Arthur McClanahan


Easter.  It’s about the realized promise of the Good News that, no matter what, the unconditional love of God is with the “very good” humankind created by the Holy One.  It’s about the trying times and the ever-present reassurance that God’s love supersedes everything!
Discomfort is woven into the message of Easter.  We struggle through the anxiety symbolized by the watchful eye of the Roman guard two millennia ago.  We weep over the thought of a “last Supper” – none of us likes a last anything.  We cringe at the enforced solitude imposed upon Jesus in the hours after his arrest.  We turn our heads and shudder at the blunt thunder of each blow of the crucifixion’s nails.  We stuff our ears so we don’t have to hear the cry, “It is finished.”
Somehow, after the hell of the Holy Week we emerge.  We decorate our worship centers.  In song we pledge to “lift high the cross.”  We tighten our ties (that we’ve abandoned because they chafe our necks!).  We dress up our little girls and little boys in their “Easter finest.”  Families gather.  We have big meals.  People reminisce – yes, there’s actually conversation!  All sounds rather post-funeral like, doesn’t it?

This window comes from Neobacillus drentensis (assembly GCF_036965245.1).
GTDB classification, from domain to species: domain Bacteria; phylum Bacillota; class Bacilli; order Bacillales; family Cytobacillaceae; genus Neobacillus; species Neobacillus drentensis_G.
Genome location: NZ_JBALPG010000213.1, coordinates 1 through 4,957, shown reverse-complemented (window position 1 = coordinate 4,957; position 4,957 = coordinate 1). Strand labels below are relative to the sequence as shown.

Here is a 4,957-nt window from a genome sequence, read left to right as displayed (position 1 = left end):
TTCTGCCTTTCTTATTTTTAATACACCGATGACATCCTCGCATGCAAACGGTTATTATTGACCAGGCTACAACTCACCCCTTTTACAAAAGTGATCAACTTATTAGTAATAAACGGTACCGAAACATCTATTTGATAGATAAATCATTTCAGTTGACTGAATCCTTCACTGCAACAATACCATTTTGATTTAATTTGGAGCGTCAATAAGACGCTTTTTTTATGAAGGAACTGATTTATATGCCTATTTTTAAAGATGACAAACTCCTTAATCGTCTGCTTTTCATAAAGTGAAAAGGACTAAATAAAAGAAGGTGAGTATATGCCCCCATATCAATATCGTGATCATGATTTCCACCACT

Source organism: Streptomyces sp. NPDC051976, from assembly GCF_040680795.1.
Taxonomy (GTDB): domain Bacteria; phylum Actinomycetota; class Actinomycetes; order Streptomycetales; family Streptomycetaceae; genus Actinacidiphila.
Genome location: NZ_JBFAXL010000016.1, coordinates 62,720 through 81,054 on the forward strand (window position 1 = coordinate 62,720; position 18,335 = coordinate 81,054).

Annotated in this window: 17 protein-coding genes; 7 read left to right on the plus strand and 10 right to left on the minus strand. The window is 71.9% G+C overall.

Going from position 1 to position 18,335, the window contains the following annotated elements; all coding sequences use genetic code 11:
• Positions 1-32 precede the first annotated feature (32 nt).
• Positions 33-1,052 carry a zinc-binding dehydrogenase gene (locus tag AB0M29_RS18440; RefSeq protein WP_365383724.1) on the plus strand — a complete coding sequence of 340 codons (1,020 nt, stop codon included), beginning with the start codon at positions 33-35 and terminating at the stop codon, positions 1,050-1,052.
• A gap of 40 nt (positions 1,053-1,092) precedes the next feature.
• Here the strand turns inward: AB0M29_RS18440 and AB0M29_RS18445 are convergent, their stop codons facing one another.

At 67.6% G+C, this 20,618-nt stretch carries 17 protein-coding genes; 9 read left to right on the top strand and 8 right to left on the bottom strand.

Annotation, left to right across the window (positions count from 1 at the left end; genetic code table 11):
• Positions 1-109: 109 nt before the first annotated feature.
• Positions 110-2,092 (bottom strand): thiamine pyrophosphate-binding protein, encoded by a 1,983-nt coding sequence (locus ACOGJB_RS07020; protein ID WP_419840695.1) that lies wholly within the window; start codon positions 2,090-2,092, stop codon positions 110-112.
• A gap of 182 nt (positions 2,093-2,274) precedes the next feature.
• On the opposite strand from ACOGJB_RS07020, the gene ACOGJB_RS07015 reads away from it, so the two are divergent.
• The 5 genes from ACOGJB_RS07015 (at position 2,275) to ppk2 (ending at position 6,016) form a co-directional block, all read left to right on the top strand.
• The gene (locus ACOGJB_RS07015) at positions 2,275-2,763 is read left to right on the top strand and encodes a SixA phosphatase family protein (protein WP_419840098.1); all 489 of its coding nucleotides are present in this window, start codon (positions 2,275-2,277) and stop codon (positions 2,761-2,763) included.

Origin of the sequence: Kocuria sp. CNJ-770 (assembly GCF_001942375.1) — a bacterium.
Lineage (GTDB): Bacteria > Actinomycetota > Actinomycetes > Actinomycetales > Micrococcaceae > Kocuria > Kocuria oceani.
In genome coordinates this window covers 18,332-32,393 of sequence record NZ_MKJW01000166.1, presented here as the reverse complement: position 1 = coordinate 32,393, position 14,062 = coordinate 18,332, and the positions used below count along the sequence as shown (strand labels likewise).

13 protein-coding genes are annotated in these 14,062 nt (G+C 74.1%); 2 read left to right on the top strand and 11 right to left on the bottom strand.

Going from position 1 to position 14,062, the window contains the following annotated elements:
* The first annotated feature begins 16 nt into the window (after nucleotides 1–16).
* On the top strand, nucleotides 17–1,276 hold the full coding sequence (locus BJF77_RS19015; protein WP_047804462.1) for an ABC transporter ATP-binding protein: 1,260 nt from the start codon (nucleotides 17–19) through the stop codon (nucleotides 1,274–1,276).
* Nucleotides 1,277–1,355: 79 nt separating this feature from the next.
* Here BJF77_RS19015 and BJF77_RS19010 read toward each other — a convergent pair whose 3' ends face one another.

Change is the real message of Easter.  The new order for the new humanity.  Viewing life through the windshield rather than by the rear-view mirror.  Honestly acknowledging the present.  Embracing the hope of the future.
Change is the challenge of Easter.  Stepping out, looking up, past the horizons (instead of looking down like through the glass floor of the Willis Tower at Chicago’s streets one hundred stories below!).  Acknowledging Jeremiah’s prophesy that, indeed, God has a plan to prosper us (Jeremiah 29.11).  Knowing, and believing that we are part of God’s “new creation” (2 Corinthians 5.17) Being willing to understand that who is our brother and who is our sister and who is our mother (Matthew 12.46-50) means that all people are our family.  Accepting the invitation to sit at a table with someone who don’t know…or, more challenging, sitting at a table with someone we don’t like…or, even more challenging yet, sitting at a table with someone we’ve dismissed.
Change is the invitation of Easter.  Believe…everything (Matthew 28.20).  Be unafraid.  Be still (Psalm 46.10).  Journey, accompanied by The Guide.  Trust.  See the clear vision (1 Corinthians 13.12).  Risk.  Be bold (Acts 4.31).  Be less defensive (Matthew 26.52).  Be together (John 17.11).  Be unjudgmental (Luke 7.36-50).  Know that you’re OK (John 4).  Be welcoming (Matthew 19.14).
Comfort is also woven into Easter, in the form of change.  Move from being stuck, blaming and silencing others, to becoming a new person, with an open mind, a gracious heart and the joy of God’s Resurrected, Eternal presence in Jesus Christ!

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